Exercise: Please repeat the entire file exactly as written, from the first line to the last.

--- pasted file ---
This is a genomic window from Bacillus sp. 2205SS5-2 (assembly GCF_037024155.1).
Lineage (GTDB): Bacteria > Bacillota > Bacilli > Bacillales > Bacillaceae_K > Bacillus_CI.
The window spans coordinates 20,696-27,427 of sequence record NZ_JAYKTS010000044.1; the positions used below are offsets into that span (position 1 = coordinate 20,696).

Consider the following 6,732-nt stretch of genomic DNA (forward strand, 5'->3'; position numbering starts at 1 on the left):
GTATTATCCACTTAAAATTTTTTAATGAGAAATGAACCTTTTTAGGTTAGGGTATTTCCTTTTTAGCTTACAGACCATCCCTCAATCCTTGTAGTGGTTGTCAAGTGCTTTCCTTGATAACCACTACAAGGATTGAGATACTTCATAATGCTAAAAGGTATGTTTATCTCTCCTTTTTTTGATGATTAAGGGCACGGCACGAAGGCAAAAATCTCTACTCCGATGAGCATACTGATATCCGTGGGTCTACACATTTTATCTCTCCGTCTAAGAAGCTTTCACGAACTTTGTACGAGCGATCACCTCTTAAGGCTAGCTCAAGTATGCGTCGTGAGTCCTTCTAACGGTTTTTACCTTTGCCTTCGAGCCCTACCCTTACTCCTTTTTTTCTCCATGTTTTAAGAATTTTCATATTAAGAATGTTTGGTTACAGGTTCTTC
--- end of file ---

This is a genomic window from Bacillus sp. 2205SS5-2 (assembly GCF_037024155.1).
Lineage (GTDB): Bacteria > Bacillota > Bacilli > Bacillales > Bacillaceae_K > Bacillus_CI.
The window spans coordinates 20,696-27,427 of sequence record NZ_JAYKTS010000044.1; the positions used below are offsets into that span (position 1 = coordinate 20,696).

Consider the following 6,732-nt stretch of genomic DNA (forward strand, 5'->3'; position numbering starts at 1 on the left):
GTATTATCCACTTAAAATTTTTTAATGAGAAATGAACCTTTTTAGGTTAGGGTATTTCCTTTTTAGCTTACAGACCATCCCTCAATCCTTGTAGTGGTTGTCAAGTGCTTTCCTTGATAACCACTACAAGGATTGAGATACTTCATAATGCTAAAAGGTATGTTTATCTCTCCTTTTTTTGATGATTAAGGGCACGGCACGAAGGCAAAAATCTCTACTCCGATGAGCATACTGATATCCGTGGGTCTACACATTTTATCTCTCCGTCTAAGAAGCTTTCACGAACTTTGTACGAGCGATCACCTCTTAAGGCTAGCTCAAGTATGCGTCGTGAGTCCTTCTAACGGTTTTTACCTTTGCCTTCGAGCCCTACCCTTACTCCTTTTTTTCTCCATGTTTTAAGAATTTTCATATTAAGAATGTTTGGTTACAGGTTCTTC